We got a wedding invitation a few days ago that still has me puzzled. There was a response card included, which clued me in that we were being invited for the "whole" wedding, not only the chupah. And yet, at the bottom of the invitation, in beautiful italic script, was this:
"All our honoured guests will be seated for the dinner." Huh? Has anyone else ever seen this before? And what does it really mean? Without this caveat printed on the invitation does that mean if I send back my response card that I am coming that I only have a chance of sitting down to eat dinner? Does this mean that only the first people who race to the tables will get seated? Please, someone explain this to me. If it helps any, this is going to be a super frummy wedding.
Wonder if it's the same wedding. My parents got an invitation like that but without the response card. My dad says they are invited to the dinner and my mom says she isn't sure about that. Kind of embarrasing to have to call and ask what you were invited to.
Seems the proper thing to do would only be to include a meal response card for those invited to the seudah and not print such on an invitation. Seems tacky. But, then again, an invitation could be construed as an invitation to everything.
Oy! What a mess.
It does seem sort of baffling.
But I think I detected a clue that might help.
Note the spelling used - honoured - not honored. That is a British spelling. So I would guess that it is a UK or possibly continental/commonwealth thing.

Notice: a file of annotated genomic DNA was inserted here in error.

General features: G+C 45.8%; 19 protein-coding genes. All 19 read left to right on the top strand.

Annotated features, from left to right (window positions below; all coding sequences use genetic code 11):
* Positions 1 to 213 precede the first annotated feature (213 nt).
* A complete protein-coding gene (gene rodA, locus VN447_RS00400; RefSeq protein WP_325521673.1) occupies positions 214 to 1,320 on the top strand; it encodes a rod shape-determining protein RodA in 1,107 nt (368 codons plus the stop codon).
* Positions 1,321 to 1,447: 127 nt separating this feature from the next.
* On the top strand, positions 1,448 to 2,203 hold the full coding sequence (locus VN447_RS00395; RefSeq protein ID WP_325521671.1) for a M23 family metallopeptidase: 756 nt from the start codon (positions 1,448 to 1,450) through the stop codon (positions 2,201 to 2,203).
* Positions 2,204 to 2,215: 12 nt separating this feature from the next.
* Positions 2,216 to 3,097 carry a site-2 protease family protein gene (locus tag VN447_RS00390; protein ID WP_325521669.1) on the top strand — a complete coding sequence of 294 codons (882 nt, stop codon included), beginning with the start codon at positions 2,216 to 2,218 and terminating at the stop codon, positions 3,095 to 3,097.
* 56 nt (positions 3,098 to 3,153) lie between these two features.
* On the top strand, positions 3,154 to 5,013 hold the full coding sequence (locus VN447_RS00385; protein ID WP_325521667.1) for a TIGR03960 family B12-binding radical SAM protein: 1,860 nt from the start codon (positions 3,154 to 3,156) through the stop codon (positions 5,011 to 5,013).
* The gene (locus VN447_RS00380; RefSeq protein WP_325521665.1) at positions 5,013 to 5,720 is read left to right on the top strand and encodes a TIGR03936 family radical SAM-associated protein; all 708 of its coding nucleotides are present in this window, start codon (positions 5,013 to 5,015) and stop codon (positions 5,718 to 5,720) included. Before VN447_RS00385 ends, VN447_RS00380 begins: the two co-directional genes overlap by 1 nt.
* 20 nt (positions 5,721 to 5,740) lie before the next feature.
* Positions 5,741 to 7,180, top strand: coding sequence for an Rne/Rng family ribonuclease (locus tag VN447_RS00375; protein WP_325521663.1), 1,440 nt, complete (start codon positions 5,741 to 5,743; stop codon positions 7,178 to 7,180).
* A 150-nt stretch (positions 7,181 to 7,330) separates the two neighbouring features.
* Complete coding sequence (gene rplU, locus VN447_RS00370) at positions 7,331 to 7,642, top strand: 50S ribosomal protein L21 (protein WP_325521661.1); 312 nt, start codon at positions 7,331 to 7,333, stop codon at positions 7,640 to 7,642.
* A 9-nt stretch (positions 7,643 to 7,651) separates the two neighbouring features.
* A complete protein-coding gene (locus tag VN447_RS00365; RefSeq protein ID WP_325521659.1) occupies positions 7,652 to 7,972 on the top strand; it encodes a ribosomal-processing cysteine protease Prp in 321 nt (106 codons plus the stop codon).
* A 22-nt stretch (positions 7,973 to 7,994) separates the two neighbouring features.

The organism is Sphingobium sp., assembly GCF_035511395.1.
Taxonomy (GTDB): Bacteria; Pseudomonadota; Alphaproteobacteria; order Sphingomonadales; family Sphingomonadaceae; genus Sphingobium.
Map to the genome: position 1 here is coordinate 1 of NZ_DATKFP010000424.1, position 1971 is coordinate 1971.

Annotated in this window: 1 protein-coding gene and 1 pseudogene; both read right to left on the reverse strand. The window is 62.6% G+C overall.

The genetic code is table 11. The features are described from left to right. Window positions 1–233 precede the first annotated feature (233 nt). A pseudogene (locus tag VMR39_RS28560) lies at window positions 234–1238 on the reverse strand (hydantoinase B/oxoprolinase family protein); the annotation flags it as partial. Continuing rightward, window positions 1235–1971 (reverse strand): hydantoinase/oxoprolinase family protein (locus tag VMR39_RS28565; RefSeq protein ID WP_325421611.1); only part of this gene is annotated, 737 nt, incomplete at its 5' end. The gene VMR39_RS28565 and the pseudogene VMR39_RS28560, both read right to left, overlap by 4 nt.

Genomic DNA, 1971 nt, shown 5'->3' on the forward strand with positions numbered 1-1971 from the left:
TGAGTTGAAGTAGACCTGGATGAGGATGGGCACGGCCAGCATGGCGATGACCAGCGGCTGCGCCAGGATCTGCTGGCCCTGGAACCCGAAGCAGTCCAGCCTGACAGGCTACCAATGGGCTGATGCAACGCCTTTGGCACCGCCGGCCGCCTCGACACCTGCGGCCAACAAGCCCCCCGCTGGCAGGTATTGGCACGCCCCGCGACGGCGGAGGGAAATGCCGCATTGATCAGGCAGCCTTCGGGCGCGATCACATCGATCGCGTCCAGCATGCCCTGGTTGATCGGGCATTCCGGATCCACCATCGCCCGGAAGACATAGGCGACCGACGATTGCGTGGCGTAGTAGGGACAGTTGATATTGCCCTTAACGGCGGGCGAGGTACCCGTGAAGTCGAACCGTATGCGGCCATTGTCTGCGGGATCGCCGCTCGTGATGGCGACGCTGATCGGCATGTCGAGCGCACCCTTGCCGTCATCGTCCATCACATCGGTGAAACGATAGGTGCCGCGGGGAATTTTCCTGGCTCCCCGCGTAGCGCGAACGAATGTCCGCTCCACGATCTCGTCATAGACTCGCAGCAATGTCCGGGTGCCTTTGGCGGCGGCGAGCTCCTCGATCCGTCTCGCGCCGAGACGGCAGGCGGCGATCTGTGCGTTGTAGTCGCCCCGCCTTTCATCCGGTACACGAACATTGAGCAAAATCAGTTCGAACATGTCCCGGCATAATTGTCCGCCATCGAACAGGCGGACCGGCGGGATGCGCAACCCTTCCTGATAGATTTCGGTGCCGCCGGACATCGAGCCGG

At one time there were spelling reforms in the USA (there was a spelling reform association) which changed some spellings, e.g. removing the letter u from words like color and honor. The UK didn't go along with it.
Anyway, if so, asking someone from the UK might garner an explanation.
I might mean that they are assigned (specific) seats, in other words that the seating is not choose/grab a seat for yourself.
Another thing which might help understand this is that I believe in the UK they have a separation of time and place between chupah and dinner. It might be related to that.
*It might mean
What I got from this, and the exchange in the Yated, is basically that people who come to be Misameach the chatan and kallah don't have anything to do between dances, so they plan to feed everyone. Maybe they'll have tables for people who are "stopping by," but not of the same caliber of those invited with a response card.
This way nobody feels like a shnuk while their friends are chowing down and they're waiting for the next dance.
Then just send resp. cards to everyone, huh? That's why I assume it'll be a little less formal seating for those people.
d--They are both Brooklyn families and I'm pretty sure there is no British background there.
Michelle--I think you may have given me a plausible answer. I guess it's a polite way to tell those just dropping in for the dancing that they won't be expected to starve to death while the rest of us are eating.
Still, this is a confusing way of trying to give information on an invitation.
Speaking as a Londoner, I have not seen that statement on any UK wedding invitations in recent years. However, given that the norm for British weddings is to have a catered reception after the chuppah, which is then followed by a formal dinner, generally for a smaller number of invitees, this may be saying that you should not be looking for a separate dinner invitation card - the overall invitation is for the whole event.
British weddings have no 'smorgasboard' prior to the chuppah, so the reception then offers an opportunity for the family pictures to be taken and there is general chatting and mazel-toving with all those who were at the chuppah.
Hope this clarifies matters.
I think it is to contrast the habit some have of putting out less seats then the number of positive responses on the return card. It's done to counter the people that say they are coming and then either don't show up or leave right after the chupah
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